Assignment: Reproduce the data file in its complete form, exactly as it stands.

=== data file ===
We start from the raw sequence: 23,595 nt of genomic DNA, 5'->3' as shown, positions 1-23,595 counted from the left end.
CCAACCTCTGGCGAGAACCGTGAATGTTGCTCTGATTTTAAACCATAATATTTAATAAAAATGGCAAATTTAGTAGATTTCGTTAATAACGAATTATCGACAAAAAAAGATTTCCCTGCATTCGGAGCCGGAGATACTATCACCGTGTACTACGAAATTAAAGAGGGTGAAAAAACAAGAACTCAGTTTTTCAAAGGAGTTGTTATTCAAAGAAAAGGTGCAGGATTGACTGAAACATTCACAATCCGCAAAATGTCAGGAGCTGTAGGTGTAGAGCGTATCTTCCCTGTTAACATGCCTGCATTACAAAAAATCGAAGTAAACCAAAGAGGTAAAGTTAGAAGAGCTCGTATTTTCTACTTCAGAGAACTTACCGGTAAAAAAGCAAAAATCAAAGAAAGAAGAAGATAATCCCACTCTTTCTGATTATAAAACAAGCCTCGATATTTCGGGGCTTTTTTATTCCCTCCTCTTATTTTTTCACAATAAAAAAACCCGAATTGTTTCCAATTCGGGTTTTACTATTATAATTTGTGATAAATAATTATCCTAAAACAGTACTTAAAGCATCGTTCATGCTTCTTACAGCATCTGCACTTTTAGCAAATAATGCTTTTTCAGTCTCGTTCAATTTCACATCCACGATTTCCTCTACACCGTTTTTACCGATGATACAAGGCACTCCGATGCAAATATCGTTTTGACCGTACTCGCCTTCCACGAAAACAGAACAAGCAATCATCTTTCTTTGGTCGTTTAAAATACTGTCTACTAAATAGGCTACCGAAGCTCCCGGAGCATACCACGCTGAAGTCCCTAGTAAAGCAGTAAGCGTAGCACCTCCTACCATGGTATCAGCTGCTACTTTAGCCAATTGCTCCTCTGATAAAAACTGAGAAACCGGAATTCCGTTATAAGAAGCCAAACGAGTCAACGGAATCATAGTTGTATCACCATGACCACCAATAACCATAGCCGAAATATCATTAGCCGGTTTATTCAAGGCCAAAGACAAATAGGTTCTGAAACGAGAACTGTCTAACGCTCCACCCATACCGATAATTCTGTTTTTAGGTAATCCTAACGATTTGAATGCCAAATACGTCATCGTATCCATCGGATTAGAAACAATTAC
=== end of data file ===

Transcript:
We start from the raw sequence: 23,595 nt of genomic DNA, 5'->3' as shown, positions 1-23,595 counted from the left end.
CCAACCTCTGGCGAGAACCGTGAATGTTGCTCTGATTTTAAACCATAATATTTAATAAAAATGGCAAATTTAGTAGATTTCGTTAATAACGAATTATCGACAAAAAAAGATTTCCCTGCATTCGGAGCCGGAGATACTATCACCGTGTACTACGAAATTAAAGAGGGTGAAAAAACAAGAACTCAGTTTTTCAAAGGAGTTGTTATTCAAAGAAAAGGTGCAGGATTGACTGAAACATTCACAATCCGCAAAATGTCAGGAGCTGTAGGTGTAGAGCGTATCTTCCCTGTTAACATGCCTGCATTACAAAAAATCGAAGTAAACCAAAGAGGTAAAGTTAGAAGAGCTCGTATTTTCTACTTCAGAGAACTTACCGGTAAAAAAGCAAAAATCAAAGAAAGAAGAAGATAATCCCACTCTTTCTGATTATAAAACAAGCCTCGATATTTCGGGGCTTTTTTATTCCCTCCTCTTATTTTTTCACAATAAAAAAACCCGAATTGTTTCCAATTCGGGTTTTACTATTATAATTTGTGATAAATAATTATCCTAAAACAGTACTTAAAGCATCGTTCATGCTTCTTACAGCATCTGCACTTTTAGCAAATAATGCTTTTTCAGTCTCGTTCAATTTCACATCCACGATTTCCTCTACACCGTTTTTACCGATGATACAAGGCACTCCGATGCAAATATCGTTTTGACCGTACTCGCCTTCCACGAAAACAGAACAAGCAATCATCTTTCTTTGGTCGTTTAAAATACTGTCTACTAAATAGGCTACCGAAGCTCCCGGAGCATACCACGCTGAAGTCCCTAGTAAAGCAGTAAGCGTAGCACCTCCTACCATGGTATCAGCTGCTACTTTAGCCAATTGCTCCTCTGATAAAAACTGAGAAACCGGAATTCCGTTATAAGAAGCCAAACGAGTCAACGGAATCATAGTTGTATCACCATGACCACCAATAACCATAGCCGAAATATCATTAGCCGGTTTATTCAAGGCCAAAGACAAATAGGTTCTGAAACGAGAACTGTCTAACGCTCCACCCATACCGATAATTCTGTTTTTAGGTAATCCTAACGATTTGAATGCCAAATACGTCATCGTATCCATCGGATTAGAAACAATTAC